The biggest problem is that the VPN server must have been configured to allow split tunneling. Otherwise, it just sandbags you in your computer.

Second, you can attempt to configure according to the Cisco article Configuring Cisco VPN Client 3.5 and the Cisco Integrated Client to Secure Nonencrypted Traffic While Using Split Tunneling.

However, I can recommend from my experience one solution that solves the problem without any additional configuration. This solution is simply to install and call the Cisco VPN client from a virtual machine. Even if the Cisco client then attempts to sandbag you in, it will only sandbag the virtual machine, rather than your computer. Your own computer stays free and able to use the Internet, while the VPN is used from the virtual machine.


The Cisco VPN client creates a tunnel, which can be voluntary or compulsory. The type of the tunnel is dictated by the administrator of the VPN server to which you connect. The compulsory tunnel will cut off all access to any external computer, including the LAN, and is what I called the "sandbox".

For more information, see Compulsory Tunneling in the following articles.

If you wish to become an expert in everything VPN, a good book is most recommended, since there is just too much information.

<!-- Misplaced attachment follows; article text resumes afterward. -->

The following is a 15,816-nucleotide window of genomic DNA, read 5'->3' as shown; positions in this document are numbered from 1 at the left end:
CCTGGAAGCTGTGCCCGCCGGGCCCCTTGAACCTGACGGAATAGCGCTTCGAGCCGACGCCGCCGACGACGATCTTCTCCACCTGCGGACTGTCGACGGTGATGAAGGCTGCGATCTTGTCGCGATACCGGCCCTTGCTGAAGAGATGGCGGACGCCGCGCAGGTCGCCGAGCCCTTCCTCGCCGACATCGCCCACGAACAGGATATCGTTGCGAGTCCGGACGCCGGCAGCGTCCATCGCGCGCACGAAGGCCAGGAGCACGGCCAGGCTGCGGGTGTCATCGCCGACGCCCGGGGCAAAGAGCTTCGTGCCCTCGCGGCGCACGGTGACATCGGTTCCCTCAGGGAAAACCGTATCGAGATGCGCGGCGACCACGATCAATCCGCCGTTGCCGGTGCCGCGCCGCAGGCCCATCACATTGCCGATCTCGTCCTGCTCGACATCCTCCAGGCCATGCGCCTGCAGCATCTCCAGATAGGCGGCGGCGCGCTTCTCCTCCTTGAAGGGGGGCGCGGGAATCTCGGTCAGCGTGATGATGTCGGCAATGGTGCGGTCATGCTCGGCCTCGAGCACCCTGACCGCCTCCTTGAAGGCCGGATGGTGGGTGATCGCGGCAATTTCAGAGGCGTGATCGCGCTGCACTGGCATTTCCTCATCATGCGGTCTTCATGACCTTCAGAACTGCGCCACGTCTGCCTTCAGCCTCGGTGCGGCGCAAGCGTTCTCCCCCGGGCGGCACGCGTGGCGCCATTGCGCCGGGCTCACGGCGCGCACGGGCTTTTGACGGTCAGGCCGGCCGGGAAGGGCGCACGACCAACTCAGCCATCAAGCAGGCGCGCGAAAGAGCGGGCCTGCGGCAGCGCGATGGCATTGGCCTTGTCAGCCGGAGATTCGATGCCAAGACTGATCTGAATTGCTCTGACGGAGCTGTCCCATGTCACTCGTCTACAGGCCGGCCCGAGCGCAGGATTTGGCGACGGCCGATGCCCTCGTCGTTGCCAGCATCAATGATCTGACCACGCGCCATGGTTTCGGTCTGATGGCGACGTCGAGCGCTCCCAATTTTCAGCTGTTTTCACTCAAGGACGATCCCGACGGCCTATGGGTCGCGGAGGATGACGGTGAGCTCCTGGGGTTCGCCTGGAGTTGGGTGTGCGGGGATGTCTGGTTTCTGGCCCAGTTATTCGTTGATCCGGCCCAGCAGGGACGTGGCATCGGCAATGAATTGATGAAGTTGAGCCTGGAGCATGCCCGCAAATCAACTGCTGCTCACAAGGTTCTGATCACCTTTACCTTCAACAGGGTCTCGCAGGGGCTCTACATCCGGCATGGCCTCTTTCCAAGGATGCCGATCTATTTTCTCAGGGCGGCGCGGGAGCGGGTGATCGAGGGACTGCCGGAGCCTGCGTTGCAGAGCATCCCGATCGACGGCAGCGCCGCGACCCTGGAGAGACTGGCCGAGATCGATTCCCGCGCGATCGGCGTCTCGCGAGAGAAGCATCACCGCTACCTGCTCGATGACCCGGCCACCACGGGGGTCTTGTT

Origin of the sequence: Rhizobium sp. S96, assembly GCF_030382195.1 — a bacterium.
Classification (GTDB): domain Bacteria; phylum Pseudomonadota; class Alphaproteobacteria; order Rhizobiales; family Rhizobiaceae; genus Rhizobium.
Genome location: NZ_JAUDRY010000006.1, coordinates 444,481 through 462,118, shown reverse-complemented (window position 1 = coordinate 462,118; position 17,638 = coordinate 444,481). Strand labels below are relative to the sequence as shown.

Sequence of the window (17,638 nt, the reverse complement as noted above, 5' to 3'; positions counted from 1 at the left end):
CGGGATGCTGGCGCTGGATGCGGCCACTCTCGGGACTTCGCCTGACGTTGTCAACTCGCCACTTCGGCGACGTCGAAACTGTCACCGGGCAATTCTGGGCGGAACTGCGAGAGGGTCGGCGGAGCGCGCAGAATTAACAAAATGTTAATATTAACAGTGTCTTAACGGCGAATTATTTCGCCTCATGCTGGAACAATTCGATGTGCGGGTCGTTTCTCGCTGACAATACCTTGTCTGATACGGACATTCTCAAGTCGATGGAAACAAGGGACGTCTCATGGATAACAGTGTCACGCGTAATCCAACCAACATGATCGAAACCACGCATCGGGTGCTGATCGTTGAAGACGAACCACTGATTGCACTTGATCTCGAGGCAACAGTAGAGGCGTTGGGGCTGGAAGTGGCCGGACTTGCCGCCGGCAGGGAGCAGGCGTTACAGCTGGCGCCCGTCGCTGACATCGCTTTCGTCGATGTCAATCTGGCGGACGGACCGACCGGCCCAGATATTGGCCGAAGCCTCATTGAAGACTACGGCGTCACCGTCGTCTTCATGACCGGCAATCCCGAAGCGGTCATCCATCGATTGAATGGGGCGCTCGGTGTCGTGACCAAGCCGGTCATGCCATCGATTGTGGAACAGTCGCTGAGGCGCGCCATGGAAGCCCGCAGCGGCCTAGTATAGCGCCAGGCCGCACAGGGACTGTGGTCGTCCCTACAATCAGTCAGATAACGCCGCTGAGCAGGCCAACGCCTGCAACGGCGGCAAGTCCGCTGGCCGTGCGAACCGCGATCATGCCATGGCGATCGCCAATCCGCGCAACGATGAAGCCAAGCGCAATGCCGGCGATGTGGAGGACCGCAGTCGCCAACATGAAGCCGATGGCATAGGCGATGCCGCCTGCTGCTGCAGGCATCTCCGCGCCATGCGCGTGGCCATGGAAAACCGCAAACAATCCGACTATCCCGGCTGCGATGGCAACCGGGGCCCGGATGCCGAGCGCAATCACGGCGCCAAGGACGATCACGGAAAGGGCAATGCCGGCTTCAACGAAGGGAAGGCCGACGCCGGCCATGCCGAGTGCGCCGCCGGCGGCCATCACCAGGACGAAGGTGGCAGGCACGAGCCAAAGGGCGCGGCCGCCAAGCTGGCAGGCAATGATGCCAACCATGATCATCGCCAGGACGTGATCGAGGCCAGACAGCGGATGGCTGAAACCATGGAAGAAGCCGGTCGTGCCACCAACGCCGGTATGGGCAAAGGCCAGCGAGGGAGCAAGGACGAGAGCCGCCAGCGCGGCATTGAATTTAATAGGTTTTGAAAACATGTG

• i am using cisco vpn client to connect. It was pre-configured. I can see the host name, user name for the connection. but the password is not visible. If I connect using the client I need to specify my own user name and password also. Jul 25, 2010 at 10:21
  • there is no option "Use default gateway on remote network" in the Cisco VPN adapter that I am using. However there is a list in which the default gateway to the network has been specified with a metric of 1. Can I use this in some way? Jul 25, 2010 at 12:01
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    @iamrohitbanga: See my edit.
    – harrymc
    Jul 25, 2010 at 13:01
  • yes that should work ... but for the sake of curiosity is it possible to implement Patkos's solution. I want to change the routing table entries systematically to achieve this. Another thing that I have in mind is that if I install a proxy server on my pc, then can I not direct all traffic from a particular browser through the server. Jul 25, 2010 at 13:33
  • @iamrohitbanga: If there is no option "Use default gateway on remote network", then probably this site places you in the sandbox, so you can't have both connections on the same computer.
    – harrymc
    Jul 25, 2010 at 15:06

Old question, still applicable. Been roaming the internet back and forth for an answer, didn't find anything that worked well. So I applied some logic: what about using IP v4 on your NIC#1 and IP v6 on your NIC#2?

My corporate VPN (in my case) only routed all IP v4 traffic through its server.

I used a sample static IPv6 internal address for NIC #2 and was successfully able to create a point to point connection to another computer on my LAN. Will always work and stay the same pre/post VPN connection.

Food for thought.